the other trial depended upon the Chamber, no other answer could be given
at this time.

Asked whether,
according to the Rules of Procedure and Evidence it would be possible to hold
simultaneous trials in this case, for instance, some time during the Kosovo
trial could the Croatia and Bosnia trial begin, Florence Hartmann replied
that the OTP had different teams working on these cases and that it would
be possible, however, there was also the question of whether it would be possible
for Chambers.

Chartier added that the Rules would allow this theoretically in that there
could be simultaneous proceeding with regards to the same accused in different
cases. He added, however, as Florence had pointed out, that it was a matter
to be determined by the Chamber as these cases were all before the same
Chamber. Various parameters were involved, one being the practical problems
of conducting simultaneous cases involving the same parties.

He added however
that it was necessary first to start with the Kosovo trial on 12 February,
to see how it would proceed and to wait for any additional scheduling orders
with regards to the Bosnia/Croatia case. The first thing would be to wait
for the written Decision following the announcements made yesterday concerning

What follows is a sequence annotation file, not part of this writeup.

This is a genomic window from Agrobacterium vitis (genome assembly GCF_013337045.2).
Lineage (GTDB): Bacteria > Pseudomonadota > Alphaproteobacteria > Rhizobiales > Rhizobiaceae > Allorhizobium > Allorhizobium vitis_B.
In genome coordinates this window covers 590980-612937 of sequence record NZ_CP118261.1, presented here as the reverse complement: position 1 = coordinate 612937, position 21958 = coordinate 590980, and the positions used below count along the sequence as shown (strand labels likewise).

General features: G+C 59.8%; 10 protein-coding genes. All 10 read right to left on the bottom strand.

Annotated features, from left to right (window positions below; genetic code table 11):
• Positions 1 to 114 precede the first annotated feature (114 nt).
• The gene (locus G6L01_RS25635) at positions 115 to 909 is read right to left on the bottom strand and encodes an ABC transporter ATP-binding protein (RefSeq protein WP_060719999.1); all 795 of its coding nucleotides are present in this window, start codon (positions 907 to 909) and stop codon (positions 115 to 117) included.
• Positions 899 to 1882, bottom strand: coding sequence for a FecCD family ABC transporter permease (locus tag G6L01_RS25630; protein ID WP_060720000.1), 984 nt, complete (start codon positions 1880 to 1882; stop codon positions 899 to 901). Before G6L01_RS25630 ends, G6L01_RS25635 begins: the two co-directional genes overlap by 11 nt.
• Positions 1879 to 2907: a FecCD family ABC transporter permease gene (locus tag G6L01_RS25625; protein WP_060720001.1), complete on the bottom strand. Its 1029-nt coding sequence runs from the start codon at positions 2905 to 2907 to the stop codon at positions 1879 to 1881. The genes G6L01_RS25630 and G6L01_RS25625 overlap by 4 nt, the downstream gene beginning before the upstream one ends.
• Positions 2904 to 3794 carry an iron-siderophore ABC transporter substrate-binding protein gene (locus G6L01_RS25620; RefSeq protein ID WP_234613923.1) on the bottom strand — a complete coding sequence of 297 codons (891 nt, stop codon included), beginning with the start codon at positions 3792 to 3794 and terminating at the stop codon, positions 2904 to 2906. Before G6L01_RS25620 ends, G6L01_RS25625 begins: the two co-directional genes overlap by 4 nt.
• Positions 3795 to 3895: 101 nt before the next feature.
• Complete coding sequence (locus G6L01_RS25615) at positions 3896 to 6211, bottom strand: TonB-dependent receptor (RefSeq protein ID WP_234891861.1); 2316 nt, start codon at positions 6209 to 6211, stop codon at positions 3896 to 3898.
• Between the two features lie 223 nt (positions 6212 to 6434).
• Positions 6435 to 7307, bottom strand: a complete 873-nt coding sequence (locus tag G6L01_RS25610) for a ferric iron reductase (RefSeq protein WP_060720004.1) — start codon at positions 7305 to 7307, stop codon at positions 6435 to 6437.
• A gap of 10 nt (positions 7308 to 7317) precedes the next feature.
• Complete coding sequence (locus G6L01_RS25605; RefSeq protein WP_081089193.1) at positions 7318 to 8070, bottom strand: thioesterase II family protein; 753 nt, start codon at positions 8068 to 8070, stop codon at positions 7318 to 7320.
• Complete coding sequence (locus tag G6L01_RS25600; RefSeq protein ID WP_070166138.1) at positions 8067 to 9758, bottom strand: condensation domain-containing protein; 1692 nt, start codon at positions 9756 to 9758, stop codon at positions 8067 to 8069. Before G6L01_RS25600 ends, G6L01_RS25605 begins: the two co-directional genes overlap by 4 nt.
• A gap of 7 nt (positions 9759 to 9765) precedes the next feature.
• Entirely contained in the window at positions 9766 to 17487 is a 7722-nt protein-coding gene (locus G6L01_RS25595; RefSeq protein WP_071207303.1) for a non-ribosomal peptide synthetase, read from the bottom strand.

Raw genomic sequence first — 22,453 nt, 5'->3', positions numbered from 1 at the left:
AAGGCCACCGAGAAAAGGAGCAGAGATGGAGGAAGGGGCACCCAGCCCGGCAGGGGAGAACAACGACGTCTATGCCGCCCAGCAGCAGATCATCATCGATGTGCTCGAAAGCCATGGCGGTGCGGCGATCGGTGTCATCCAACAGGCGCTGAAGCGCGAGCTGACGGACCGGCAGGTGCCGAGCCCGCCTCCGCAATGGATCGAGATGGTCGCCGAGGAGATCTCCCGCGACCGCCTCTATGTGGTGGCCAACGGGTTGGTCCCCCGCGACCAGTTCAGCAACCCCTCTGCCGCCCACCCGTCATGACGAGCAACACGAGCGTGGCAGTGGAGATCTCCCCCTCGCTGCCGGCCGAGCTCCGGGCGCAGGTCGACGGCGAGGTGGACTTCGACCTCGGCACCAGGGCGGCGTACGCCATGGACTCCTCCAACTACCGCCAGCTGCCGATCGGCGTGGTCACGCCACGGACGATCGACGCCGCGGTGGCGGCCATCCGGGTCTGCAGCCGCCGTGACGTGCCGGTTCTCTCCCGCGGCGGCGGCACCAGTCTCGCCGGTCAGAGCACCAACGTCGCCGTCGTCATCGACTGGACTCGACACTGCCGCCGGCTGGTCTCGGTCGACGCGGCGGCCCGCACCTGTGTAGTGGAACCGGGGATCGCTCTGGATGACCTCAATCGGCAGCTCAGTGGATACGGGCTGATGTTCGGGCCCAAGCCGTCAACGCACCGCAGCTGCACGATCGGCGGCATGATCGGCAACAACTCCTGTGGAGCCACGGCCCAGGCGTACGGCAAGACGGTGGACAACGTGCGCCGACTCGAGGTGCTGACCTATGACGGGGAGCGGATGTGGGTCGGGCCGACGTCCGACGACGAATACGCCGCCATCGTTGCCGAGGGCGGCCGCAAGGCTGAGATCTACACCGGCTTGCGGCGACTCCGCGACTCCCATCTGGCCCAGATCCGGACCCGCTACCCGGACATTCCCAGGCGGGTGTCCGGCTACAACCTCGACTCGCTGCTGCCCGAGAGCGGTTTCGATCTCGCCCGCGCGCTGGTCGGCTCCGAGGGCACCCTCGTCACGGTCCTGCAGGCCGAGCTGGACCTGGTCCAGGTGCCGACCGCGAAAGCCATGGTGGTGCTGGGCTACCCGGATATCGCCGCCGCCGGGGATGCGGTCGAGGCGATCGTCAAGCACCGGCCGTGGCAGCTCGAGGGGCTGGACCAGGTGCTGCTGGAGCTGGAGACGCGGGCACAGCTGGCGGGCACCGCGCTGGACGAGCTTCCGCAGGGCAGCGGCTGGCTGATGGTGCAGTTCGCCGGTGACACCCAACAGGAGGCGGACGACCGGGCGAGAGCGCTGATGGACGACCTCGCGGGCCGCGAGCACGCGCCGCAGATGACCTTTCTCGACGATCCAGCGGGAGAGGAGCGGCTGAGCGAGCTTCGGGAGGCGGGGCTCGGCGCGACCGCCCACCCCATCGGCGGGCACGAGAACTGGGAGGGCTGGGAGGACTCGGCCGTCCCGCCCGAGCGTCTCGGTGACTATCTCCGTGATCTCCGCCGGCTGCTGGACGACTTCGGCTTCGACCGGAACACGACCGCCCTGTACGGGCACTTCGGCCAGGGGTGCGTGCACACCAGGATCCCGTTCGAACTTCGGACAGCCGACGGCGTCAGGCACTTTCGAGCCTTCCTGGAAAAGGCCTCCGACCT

joinder. He was not sure any indication would be given in it, he concluded.

Asked whether
yesterday, Mr. Nice stated how many witnesses were expected to appear in the
Kosovo case and how long it was expected to last, Florence Hartmann replied
that she did not have the precise figure, but that it would be around 160
witnesses. She added that the OTP expected that for Kosovo they would need
nine months to present their case. This was only an estimate. The OTP was
still waiting for the written Decision of the Chamber. On the basis of the
arguments received, the OTP had the possibility of appealing, she concluded.

Asked whether
the possibility of appealing yesterday’s Decision was still available, Florence
Hartmann replied that the OTP was waiting for the written Decision and arguments.
They did not have enough information to make any decision at the moment.

Asked to
confirm that there was a possibility to appeal, Florence Hartmann replied
that there was.

Chartier reiterated that this was the case. He added that there were no Decisions
being made in the Tribunal at this stage in the proceedings that could not
be appealed, however the appeals were subject to a specific procedure. In
this case any party wishing to appeal had to firstly request leave to appeal.

Asked what
the Tribunal expected for the coming year, Christian Chartier, replied that
the Tribunal expected more arrests, more proceedings, more trials and important

Asked whether
the budget for next year had been finalised, Christian Chartier replied that